The Federal Trade Commission wants more information about Walgreens’ $9.41-billion plan to buy rival drugstore chain Rite Aid, a sign that regulators may be concerned about the deal’s impact on competition.
Walgreens said Friday that it fielded a request for additional information beyond what the companies have already been required to provide under the Hart-Scott-Rodino Antitrust Improvements Act of 1976. Walgreens said it expected the request.
A former Justice Department attorney said regulators ask for more information when their initial review of a deal suggests that there are “serious competitive concerns.”
“I think it’s a big deal,” said Allen Grunes, who led merger investigations as an antitrust attorney with the Justice Department. Grunes is a co-founder and attorney at the Konkurrenz Group in Washington and is not connected to this case.
Walgreens said in a brief statement that the companies still expect to close their deal in the second half of next year. Spokesman Michael Polzin declined to comment when asked whether the company has any concerns about the acquisition passing regulatory review.
The request for additional information is not a sign the deal is doomed. Regulators could do nothing, or they might challenge the acquisition or ask the companies to shed some stores. Health insurers Anthem Inc. and Aetna Inc. also have received requests for more information regarding their respective, pending acquisitions of rivals Cigna Corp. and Humana Inc.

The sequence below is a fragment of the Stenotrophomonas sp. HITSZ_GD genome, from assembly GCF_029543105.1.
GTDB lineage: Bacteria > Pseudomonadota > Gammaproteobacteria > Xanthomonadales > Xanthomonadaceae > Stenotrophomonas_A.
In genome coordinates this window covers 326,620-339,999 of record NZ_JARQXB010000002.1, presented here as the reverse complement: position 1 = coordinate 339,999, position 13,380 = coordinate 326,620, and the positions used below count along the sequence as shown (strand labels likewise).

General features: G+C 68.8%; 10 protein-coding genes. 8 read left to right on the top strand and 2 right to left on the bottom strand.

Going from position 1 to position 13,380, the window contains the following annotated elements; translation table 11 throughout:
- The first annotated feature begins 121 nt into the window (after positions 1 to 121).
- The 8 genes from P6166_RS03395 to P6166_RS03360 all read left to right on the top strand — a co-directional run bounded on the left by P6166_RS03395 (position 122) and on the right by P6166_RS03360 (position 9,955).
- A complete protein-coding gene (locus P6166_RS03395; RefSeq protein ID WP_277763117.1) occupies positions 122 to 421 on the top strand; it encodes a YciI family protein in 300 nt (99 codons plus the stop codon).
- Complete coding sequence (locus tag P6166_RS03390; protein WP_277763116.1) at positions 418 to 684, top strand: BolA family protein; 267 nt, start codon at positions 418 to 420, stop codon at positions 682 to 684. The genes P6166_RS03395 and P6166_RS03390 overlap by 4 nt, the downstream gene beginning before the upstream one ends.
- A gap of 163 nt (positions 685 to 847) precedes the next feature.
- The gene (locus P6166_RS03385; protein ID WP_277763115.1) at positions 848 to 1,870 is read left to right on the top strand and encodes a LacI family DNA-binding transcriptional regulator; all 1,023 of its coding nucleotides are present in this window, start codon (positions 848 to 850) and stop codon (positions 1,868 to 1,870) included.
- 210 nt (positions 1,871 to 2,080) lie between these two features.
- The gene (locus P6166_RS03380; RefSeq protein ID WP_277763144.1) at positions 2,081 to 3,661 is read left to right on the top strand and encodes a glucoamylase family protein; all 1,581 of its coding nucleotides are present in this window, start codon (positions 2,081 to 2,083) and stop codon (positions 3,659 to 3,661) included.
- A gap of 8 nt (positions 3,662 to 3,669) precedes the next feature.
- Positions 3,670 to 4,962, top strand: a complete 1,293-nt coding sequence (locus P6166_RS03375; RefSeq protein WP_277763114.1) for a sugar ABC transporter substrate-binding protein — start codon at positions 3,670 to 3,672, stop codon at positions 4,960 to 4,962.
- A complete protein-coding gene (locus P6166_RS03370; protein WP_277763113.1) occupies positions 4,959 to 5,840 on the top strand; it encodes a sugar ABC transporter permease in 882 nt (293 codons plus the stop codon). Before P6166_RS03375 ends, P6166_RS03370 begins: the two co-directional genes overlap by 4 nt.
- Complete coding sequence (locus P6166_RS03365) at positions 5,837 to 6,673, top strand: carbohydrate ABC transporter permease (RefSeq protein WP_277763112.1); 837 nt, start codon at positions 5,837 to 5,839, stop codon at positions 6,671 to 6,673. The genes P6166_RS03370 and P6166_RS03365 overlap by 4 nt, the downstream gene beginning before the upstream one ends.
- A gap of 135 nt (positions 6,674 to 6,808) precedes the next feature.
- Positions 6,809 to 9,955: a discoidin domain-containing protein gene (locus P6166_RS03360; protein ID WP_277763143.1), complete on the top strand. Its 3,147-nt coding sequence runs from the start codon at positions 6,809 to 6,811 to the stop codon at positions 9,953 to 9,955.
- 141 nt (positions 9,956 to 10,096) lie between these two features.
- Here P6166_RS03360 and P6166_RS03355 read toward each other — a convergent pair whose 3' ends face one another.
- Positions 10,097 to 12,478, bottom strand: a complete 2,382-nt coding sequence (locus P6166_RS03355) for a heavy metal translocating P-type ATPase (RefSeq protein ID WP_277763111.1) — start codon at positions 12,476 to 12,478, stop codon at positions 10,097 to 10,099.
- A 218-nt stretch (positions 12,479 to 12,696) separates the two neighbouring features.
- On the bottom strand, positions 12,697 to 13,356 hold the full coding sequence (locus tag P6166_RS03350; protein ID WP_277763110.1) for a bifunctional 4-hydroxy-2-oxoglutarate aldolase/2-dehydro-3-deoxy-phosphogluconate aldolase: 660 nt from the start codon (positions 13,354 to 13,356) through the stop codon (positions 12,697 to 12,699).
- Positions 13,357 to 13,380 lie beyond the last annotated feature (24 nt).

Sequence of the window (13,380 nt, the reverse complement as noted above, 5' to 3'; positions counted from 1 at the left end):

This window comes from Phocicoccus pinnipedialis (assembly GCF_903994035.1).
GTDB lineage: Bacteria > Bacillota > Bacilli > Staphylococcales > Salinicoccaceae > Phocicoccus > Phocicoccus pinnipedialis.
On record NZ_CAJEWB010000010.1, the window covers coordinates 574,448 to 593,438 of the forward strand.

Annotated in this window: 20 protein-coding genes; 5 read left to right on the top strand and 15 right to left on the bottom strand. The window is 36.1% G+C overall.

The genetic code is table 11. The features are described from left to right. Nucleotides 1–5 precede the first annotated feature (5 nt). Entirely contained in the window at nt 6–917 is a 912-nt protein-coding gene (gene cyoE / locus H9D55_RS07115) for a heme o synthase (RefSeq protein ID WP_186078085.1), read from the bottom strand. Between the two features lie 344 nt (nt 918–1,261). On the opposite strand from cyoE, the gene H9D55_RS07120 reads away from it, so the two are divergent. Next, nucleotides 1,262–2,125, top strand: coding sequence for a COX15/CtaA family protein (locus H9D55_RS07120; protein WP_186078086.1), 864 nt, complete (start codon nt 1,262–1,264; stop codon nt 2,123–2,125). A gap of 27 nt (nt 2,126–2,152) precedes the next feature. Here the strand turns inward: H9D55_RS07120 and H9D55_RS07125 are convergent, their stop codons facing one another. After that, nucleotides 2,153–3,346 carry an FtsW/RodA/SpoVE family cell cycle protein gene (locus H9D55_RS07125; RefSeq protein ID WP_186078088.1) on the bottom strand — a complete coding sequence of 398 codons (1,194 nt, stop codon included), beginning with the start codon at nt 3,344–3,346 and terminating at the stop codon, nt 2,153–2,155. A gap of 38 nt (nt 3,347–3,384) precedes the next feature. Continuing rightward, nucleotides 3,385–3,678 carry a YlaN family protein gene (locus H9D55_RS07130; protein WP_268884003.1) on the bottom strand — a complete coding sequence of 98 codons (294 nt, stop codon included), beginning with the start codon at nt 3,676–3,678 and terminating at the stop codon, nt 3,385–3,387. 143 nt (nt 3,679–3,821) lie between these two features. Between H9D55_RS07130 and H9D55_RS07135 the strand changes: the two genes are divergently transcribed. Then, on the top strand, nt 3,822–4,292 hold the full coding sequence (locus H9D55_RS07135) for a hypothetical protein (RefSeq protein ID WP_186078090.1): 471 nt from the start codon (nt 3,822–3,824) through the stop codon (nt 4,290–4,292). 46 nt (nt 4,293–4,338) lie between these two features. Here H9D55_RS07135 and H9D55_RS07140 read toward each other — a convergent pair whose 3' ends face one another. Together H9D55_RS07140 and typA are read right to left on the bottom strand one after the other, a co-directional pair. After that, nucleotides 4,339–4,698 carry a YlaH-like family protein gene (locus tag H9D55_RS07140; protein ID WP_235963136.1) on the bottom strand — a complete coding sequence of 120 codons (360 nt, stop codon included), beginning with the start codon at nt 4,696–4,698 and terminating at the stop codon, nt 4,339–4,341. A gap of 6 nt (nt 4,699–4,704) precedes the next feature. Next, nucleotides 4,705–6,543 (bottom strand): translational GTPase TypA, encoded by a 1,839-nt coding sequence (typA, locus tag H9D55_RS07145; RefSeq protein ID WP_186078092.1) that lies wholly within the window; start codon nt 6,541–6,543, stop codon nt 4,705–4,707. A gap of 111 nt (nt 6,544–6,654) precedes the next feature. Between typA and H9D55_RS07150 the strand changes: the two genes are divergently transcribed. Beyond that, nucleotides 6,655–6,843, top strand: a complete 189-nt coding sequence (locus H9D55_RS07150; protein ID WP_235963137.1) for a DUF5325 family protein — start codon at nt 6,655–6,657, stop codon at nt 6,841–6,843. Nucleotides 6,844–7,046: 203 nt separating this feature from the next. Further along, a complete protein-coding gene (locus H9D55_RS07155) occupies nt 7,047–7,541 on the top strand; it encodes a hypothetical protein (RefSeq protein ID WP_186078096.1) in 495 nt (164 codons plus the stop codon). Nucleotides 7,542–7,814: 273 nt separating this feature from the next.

Walgreens Boots Alliance Inc. runs 8,173 U.S. stores, while Rite Aid Corp. has around 4,600. Walgreens has said that Rite Aid’s presence in the Northeast and Southern California will help the combined company cover the entire United States.
The drugstore chain also told investors after announcing the deal in late October that the agreement calls for divesting up to 1,000 stores if required by regulators. But the company also said it believes it will probably have to get rid of less than half that number.
Grunes said regulators don’t take these requests for additional information lightly because they generally cost companies millions of dollars to fulfil. He said they often involve requests for more information on business and pricing plans, contracts with suppliers and customers and documentation of expected savings from a deal, among many other things.
“It’s generally a major undertaking,” he said.
Shares of Deerfield, Illinois-based Walgreens Boots Alliance Inc. fell 2.6 per cent, or $2.20, to $81.22 in afternoon trading Friday while broader indexes fell more than 1 per cent. Shares of Camp Hill, Pennsylvania-based Rite Aid Corp. fell 5 cents to $7.82.
Walgreens shares have slipped 7 per cent, as of Thursday’s close, since the day before the companies announced their deal, while Rite Aid’s stock has jumped 30 per cent.